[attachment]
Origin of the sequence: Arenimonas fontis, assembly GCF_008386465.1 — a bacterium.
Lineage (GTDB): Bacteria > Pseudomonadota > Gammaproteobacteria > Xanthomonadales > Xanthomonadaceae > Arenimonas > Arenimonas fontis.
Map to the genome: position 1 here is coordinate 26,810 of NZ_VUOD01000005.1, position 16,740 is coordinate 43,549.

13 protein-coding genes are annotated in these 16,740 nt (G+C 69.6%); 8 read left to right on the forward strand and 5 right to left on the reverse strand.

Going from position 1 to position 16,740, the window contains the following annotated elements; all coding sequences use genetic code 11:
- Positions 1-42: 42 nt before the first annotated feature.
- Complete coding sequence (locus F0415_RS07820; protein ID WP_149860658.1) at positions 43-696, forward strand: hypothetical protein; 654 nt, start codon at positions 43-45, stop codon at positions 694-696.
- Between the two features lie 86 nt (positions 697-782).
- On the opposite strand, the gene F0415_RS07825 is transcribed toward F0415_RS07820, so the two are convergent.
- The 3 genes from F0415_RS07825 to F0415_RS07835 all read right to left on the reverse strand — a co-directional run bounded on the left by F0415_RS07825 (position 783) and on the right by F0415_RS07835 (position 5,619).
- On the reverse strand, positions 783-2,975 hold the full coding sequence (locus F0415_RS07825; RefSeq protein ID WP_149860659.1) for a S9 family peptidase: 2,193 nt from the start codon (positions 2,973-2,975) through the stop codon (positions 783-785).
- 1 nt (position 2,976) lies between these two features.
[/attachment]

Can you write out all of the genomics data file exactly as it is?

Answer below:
Origin of the sequence: Arenimonas fontis, assembly GCF_008386465.1 — a bacterium.
Lineage (GTDB): Bacteria > Pseudomonadota > Gammaproteobacteria > Xanthomonadales > Xanthomonadaceae > Arenimonas > Arenimonas fontis.
Map to the genome: position 1 here is coordinate 26,810 of NZ_VUOD01000005.1, position 16,740 is coordinate 43,549.

13 protein-coding genes are annotated in these 16,740 nt (G+C 69.6%); 8 read left to right on the forward strand and 5 right to left on the reverse strand.

Going from position 1 to position 16,740, the window contains the following annotated elements; all coding sequences use genetic code 11:
- Positions 1-42: 42 nt before the first annotated feature.
- Complete coding sequence (locus F0415_RS07820; protein ID WP_149860658.1) at positions 43-696, forward strand: hypothetical protein; 654 nt, start codon at positions 43-45, stop codon at positions 694-696.
- Between the two features lie 86 nt (positions 697-782).
- On the opposite strand, the gene F0415_RS07825 is transcribed toward F0415_RS07820, so the two are convergent.
- The 3 genes from F0415_RS07825 to F0415_RS07835 all read right to left on the reverse strand — a co-directional run bounded on the left by F0415_RS07825 (position 783) and on the right by F0415_RS07835 (position 5,619).
- On the reverse strand, positions 783-2,975 hold the full coding sequence (locus F0415_RS07825; RefSeq protein ID WP_149860659.1) for a S9 family peptidase: 2,193 nt from the start codon (positions 2,973-2,975) through the stop codon (positions 783-785).
- 1 nt (position 2,976) lies between these two features.